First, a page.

By Emerson Nafziger
Department of Crop Sciences
University of Illinois
Few people thought we’d see so little planting progress by now, but only 45% of the Illinois corn crop and 21% of the soybean crop were panted by June 2. Planting is going on in some places the first week of June, but rain remains in the forecast, so progress is unlikely to speed up, and some “progress” may be the result of a decision not to plant some fields. We’ll consider a number of management aspects as the planting season continues to stretch out.
Q: How bad is it?
A: The entire state of Illinois received above-normal rainfall in May, ranging from 1 to 2 inches above normal in the southeastern edge of the state to as much as 8 inches above normal (12+ inches total) in northwestern Illinois, from the Quad Cities to the south and east. That area had some planting days early—some of the corn at our Monmouth research center was planted in April—but that has been hammered by inches of rain. Some areas west and southwest of Illinois are even worse, with some rainfall amounts more than 12 inches above normal for May.
Q: Won’t driving on soils that are still wet 4-6 inches deep compact the soil so badly that yields will suffer?
A: We’ve consistently said that “mudding in” corn or soybeans in April does more harm than good. But that’s because planting in early April tends to produce yields no higher than planting in late April or early May; there’s no reward for aggressive planting that early. Once we get to late May, things change. We don’t want to get stuck in the field or to plant where the seedbed soil is too wet to crumble, but the need to get crops planted means that it makes sense to start even though we know that heavy equipment will (as always) cause compaction. Compaction from heavy equipment moving down the field (not directly on top of the row) typically does not lower yields appreciably in many of our more productive soils. While the formation of a physical barrier (if soils dry out after compaction) is a problem, pressing soil particles together as air is expelled can increase capillarity some, helping water to move to the roots from deeper in the soil. The most visible signs of compaction—plants stunted and with leaves showing drought stress symptoms—is typically on endrows, where equipment moves at right angles to rows and thus limits rooting ability more than it improves capillarity.
Q: Should we “open up” soils by tilling them when they’re wet so that the surface dries out faster?
A: This is not an uncommon practice in the claypan soils in southern Illinois. The capillary rise of water from deeper layers to the surface is broken up by surface tillage, and that means slower water movement to the surface and faster drying of the surface soil. Of course, that also means that deeper layers stay wetter. The claypan is already a compacted zone, so driving on it may not do much damage. Doing surface tillage in already-tilled soil or in deeper soils may make some cosmetic improvement—the surface will look drier making us believe it’s in better shape to plant—but is unlikely to do much real good.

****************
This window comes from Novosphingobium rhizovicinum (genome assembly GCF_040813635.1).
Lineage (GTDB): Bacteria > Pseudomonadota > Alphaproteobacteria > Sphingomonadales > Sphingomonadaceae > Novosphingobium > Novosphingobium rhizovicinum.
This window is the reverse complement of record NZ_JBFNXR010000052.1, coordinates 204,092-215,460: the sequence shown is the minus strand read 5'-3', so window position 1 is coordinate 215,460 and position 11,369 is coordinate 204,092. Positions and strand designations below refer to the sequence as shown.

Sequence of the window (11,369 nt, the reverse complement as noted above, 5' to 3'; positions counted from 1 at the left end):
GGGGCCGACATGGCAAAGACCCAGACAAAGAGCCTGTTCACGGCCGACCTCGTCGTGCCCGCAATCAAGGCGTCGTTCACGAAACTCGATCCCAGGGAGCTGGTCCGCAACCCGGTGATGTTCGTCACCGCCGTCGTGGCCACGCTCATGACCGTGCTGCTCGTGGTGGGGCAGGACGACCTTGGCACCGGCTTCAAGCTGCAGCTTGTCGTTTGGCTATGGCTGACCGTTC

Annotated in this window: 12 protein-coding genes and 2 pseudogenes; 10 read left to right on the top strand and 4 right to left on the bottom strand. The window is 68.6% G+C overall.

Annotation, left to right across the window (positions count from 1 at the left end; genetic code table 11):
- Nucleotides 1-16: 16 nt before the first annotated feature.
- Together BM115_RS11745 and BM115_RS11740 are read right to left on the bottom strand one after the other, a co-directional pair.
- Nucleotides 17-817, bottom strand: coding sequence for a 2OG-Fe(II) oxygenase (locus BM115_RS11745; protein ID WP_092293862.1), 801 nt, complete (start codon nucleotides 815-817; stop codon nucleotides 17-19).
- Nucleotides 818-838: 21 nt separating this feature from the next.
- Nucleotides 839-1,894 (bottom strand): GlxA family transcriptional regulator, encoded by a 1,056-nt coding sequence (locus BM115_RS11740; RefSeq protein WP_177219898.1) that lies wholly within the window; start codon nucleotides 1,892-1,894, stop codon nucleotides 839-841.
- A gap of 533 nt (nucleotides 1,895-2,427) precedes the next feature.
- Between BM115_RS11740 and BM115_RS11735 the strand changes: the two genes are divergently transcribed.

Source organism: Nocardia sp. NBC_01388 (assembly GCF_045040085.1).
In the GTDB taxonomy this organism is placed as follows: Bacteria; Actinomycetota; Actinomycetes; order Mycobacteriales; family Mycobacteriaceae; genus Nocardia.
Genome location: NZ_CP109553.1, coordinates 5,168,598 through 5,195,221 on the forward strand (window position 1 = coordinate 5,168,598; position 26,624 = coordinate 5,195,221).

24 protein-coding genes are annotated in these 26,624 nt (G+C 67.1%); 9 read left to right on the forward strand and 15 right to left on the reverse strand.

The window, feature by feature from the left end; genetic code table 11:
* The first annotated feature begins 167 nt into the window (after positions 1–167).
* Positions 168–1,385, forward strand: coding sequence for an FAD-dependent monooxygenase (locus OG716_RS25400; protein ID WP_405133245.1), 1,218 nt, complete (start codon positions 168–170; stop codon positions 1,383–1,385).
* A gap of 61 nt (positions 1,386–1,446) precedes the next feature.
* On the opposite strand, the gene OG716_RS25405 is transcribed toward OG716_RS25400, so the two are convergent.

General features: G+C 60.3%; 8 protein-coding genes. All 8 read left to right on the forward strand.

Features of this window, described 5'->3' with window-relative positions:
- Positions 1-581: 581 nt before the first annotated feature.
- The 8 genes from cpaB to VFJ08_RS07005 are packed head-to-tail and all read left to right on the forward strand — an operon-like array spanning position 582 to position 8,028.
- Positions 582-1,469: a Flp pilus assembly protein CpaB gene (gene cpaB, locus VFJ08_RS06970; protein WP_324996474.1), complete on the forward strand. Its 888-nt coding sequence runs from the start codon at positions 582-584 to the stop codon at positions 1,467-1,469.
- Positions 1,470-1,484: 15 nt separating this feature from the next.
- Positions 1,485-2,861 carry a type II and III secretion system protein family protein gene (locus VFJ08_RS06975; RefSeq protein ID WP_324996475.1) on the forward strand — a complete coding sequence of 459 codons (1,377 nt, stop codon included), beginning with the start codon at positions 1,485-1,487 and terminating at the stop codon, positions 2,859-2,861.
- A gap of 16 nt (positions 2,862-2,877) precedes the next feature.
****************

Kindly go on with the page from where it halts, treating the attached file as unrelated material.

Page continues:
Q: How will yields respond to very late (June) planting?
A: We don’t have recent data on corn planted after early June, but in a recent paper from Iowa State [Baum et al., Agronomy Journal 111:303-313 (2018)], researchers reported yield losses of about 25% (55 bushels) by June 10, 40% (88 bushels) by June 20, and 61% (133 bushels) by June 30. So planting corn on the last insurable date (June 25) would be expected to produce about half the normal yield. There’s a good chance that yields could be better than that, but for now that’s the best guess we have.
Based on experiences with doublecropped soybeans in the southern half of the state, we expect yield declines to be less steep for soybean than for corn after early June, reaching 50% only by early July in south-central and southern Illinois. There is a large effect of latitude with late-planted soybeans, though, and yields of soybeans planted in late June in central Illinois are very much affected by the growing season weather, and so can be expected to vary widely. Soybeans planted after mid- or late June in northern Illinois may not mature early enough to avoid frost.
Q: Should I change corn hybrids and soybean varieties to ones with earlier maturity?
A: Maybe. Many people in northern Illinois have probably done this by now, or at least have lined up seed to do so if planting stretches out much longer. The Corn Growing Degree Day decision support tool
can help with this question, but can’t answer it very precisely. That tool allows one to choose any Corn Belt county, enter the planting date and hybrid maturity, and generate a graph that shows projected GDD accumulations through the season, including the date on which you can expect that hybrid, planted on that date in that county, to mature.
As an example, a 108-day RM hybrid (which the tool estimates will need 2,600 GDD from planting to maturity) planted on June 1 in Woodford County, IL is projected to mature on October 10. Because October 10 is a 12 days before 50% chance of frost there, I would not hesitate to plant this hybrid if I were able to do so by June 5. That same hybrid, though, if planted on June 1 in DeKalb County, does not project maturity until the beginning of December, or about 6 weeks after the 50% frost date. Changing to a 100-day hybrid there would move projected maturity to October 9.
One important adjustment missing from this tool is the fact that planting corn late usually lowers the GDD needed to get a hybrid from planting to maturity. In an article